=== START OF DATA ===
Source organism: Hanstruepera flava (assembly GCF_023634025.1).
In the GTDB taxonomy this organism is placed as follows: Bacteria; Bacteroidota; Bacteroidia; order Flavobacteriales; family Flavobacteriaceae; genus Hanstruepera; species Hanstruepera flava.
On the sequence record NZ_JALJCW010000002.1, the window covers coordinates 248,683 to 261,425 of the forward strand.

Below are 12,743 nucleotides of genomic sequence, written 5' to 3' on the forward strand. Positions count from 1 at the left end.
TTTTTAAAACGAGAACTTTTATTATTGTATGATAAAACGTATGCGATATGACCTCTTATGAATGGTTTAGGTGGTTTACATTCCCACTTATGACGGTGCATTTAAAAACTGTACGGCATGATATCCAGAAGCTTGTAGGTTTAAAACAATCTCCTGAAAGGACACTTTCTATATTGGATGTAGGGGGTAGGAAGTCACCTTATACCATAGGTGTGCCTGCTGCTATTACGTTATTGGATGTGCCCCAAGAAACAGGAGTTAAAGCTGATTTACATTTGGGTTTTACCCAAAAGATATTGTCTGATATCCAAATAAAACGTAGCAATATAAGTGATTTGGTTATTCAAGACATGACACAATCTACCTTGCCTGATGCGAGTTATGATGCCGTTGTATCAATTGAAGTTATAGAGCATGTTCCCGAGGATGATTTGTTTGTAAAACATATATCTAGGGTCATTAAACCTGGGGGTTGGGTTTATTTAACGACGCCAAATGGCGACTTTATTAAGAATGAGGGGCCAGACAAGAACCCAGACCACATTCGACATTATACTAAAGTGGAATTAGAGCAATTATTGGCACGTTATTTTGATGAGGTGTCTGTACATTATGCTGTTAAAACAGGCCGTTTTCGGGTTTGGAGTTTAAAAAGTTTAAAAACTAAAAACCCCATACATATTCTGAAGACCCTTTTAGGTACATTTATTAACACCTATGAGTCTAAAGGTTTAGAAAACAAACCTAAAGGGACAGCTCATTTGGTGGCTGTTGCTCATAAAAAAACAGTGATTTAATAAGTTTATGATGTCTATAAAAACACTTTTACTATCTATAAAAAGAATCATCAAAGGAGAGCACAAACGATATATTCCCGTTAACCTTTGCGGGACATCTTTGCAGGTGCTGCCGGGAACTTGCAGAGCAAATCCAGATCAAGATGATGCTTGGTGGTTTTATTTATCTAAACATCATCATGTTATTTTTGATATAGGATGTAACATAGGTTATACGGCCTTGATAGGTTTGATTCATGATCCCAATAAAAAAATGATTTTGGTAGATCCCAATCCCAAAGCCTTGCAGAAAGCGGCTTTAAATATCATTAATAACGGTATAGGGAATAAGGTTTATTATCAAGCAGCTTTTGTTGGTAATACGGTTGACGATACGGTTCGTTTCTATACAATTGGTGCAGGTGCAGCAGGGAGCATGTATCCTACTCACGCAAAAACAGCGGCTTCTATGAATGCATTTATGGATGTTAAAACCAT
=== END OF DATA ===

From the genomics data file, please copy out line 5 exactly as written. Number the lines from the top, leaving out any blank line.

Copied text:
TTTTTAAAACGAGAACTTTTATTATTGTATGATAAAACGTATGCGATATGACCTCTTATGAATGGTTTAGGTGGTTTACATTCCCACTTATGACGGTGCATTTAAAAACTGTACGGCATGATATCCAGAAGCTTGTAGGTTTAAAACAATCTCCTGAAAGGACACTTTCTATATTGGATGTAGGGGGTAGGAAGTCACCTTATACCATAGGTGTGCCTGCTGCTATTACGTTATTGGATGTGCCCCAAGAAACAGGAGTTAAAGCTGATTTACATTTGGGTTTTACCCAAAAGATATTGTCTGATATCCAAATAAAACGTAGCAATATAAGTGATTTGGTTATTCAAGACATGACACAATCTACCTTGCCTGATGCGAGTTATGATGCCGTTGTATCAATTGAAGTTATAGAGCATGTTCCCGAGGATGATTTGTTTGTAAAACATATATCTAGGGTCATTAAACCTGGGGGTTGGGTTTATTTAACGACGCCAAATGGCGACTTTATTAAGAATGAGGGGCCAGACAAGAACCCAGACCACATTCGACATTATACTAAAGTGGAATTAGAGCAATTATTGGCACGTTATTTTGATGAGGTGTCTGTACATTATGCTGTTAAAACAGGCCGTTTTCGGGTTTGGAGTTTAAAAAGTTTAAAAACTAAAAACCCCATACATATTCTGAAGACCCTTTTAGGTACATTTATTAACACCTATGAGTCTAAAGGTTTAGAAAACAAACCTAAAGGGACAGCTCATTTGGTGGCTGTTGCTCATAAAAAAACAGTGATTTAATAAGTTTATGATGTCTATAAAAACACTTTTACTATCTATAAAAAGAATCATCAAAGGAGAGCACAAACGATATATTCCCGTTAACCTTTGCGGGACATCTTTGCAGGTGCTGCCGGGAACTTGCAGAGCAAATCCAGATCAAGATGATGCTTGGTGGTTTTATTTATCTAAACATCATCATGTTATTTTTGATATAGGATGTAACATAGGTTATACGGCCTTGATAGGTTTGATTCATGATCCCAATAAAAAAATGATTTTGGTAGATCCCAATCCCAAAGCCTTGCAGAAAGCGGCTTTAAATATCATTAATAACGGTATAGGGAATAAGGTTTATTATCAAGCAGCTTTTGTTGGTAATACGGTTGACGATACGGTTCGTTTCTATACAATTGGTGCAGGTGCAGCAGGGAGCATGTATCCTACTCACGCAAAAACAGCGGCTTCTATGAATGCATTTATGGATGTTAAAACCAT